By omnicronx on 6/14/2011 4:30:55 PM , Rating: 2
Judging by the capacity, though, it's probably a single layer bluray.
20 bucks they are merely offset BD's and the console itself won't have the ability to actually play BD movies. This would give them the size advantage without paying much of the expensive licensing costs that movie disk support would require.

By icanhascpu on 6/14/2011 5:21:17 PM , Rating: 2
I do not think it would be insane at all to go a bit further than they have. Its just a matter of finding a balance between mitigating piracy and the cost of how far they are willing to change from the base standard.

By Flunk on 6/14/2011 7:36:40 PM , Rating: 1
You missed that the gamecube's DVD Motor spins backwards, which is a real pain to replicate.

By sprockkets on 6/14/2011 11:31:24 PM , Rating: 4
You seriously didn't fall for that 10 year old myth still?


By Samus on 6/14/2011 11:34:20 PM , Rating: 2
I lol'd.

By ElFenix on 6/14/2011 8:22:58 PM , Rating: 2
If it were BR based they'd have to pay Sony money for it.

My guess would be HDDVD based. Tosh will probably take $5 for licensing that right now.

By someguy123 on 6/14/2011 8:50:05 PM , Rating: 2
Well, nintendo did pour some money into that company developing holographic discs a few years ago.

Maybe it's just a really premature version of holographic discs?

By Hiawa23 on 6/15/2011 8:51:03 AM , Rating: 1
I find it almost laugphable the article compares the GPU used in the 7year old Xbox 360(2012), 6 year old PS3(2012) to the GPU WiiU. I was thinking about getting the WiiU, but I think I will wait for the next Xbox & Playstation as I am happy with the 360 & PS3, & the Wiiu will be underpowered in comparison to the next gen consoles that MS or Sony launches. didn't like the Wii at all so it all depends on the games that the console lauches. if the Wiiu is simply a Wii in HD, no thanks.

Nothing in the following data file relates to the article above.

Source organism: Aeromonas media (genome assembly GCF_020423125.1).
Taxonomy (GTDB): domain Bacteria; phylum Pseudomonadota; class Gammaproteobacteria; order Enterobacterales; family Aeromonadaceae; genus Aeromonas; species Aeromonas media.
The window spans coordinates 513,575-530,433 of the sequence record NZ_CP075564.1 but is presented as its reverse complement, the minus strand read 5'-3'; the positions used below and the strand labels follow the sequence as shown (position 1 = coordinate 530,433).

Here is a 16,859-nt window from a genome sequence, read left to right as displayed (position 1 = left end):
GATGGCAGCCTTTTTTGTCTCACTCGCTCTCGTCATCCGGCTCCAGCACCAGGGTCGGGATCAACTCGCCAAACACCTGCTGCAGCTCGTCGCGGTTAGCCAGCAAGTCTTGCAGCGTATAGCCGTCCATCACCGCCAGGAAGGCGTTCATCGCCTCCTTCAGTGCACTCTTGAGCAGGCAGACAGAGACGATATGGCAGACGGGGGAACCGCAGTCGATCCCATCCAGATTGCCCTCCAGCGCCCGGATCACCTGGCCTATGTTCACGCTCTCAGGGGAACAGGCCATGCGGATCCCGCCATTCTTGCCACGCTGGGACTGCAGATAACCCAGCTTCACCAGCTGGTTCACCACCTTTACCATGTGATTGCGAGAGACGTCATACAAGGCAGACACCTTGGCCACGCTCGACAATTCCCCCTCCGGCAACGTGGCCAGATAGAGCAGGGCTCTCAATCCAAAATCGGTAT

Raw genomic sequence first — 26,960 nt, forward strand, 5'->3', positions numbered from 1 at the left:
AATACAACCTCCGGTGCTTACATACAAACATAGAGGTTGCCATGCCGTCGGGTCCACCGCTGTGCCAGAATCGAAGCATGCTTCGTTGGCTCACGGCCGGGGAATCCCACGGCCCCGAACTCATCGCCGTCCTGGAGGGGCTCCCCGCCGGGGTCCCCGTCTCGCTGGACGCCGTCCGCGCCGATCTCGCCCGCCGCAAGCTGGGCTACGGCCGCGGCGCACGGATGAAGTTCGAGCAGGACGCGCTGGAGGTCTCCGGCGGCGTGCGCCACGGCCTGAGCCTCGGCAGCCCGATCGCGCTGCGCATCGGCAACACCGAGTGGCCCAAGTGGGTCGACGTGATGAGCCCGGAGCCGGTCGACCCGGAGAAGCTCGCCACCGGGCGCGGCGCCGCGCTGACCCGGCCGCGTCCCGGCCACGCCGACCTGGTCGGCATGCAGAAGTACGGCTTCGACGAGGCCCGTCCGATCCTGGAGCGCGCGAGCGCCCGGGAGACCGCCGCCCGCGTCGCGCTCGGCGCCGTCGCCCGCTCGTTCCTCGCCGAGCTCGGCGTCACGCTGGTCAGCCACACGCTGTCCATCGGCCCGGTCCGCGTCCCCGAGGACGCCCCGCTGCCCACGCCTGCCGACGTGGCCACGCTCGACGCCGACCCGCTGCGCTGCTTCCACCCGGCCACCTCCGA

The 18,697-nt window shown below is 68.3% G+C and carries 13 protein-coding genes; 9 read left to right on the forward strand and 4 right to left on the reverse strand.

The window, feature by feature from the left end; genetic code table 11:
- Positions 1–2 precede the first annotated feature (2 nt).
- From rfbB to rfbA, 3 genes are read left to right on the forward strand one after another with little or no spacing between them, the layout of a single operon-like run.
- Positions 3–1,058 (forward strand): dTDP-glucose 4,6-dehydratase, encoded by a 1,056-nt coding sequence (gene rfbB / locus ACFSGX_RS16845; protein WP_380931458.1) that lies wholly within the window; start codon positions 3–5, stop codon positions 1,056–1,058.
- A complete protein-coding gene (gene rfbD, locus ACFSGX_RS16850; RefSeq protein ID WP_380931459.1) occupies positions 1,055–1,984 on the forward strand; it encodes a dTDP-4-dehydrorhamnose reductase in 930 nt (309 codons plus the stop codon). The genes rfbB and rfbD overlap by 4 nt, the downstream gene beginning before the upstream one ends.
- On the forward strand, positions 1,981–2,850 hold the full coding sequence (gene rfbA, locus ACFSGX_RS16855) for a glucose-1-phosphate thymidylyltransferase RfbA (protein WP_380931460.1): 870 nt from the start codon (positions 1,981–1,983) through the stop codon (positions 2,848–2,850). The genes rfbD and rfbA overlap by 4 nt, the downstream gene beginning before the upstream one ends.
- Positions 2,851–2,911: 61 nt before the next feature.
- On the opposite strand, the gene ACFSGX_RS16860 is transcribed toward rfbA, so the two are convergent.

4000 series - probably a good choice
By nafhan on 6/14/2011 3:49:10 PM , Rating: 3
I think the 5000 series had a large jump in number of transistors just to get DX11 compatibility without any actual increase speed (it was actually slower clock for clock, if I remember correctly). So... if they're going for cheap and AMD, the 4000 series makes sense.

RE: 4000 series - probably a good choice
By kmmatney on 6/14/2011 6:09:52 PM , Rating: 5
Also, it will be made on a 32nm process, so will be more efficient than the HD4890 that used a 55nm process. I still use an HD4890, and it's plenty fast at 1080p resolutions.

RE: 4000 series - probably a good choice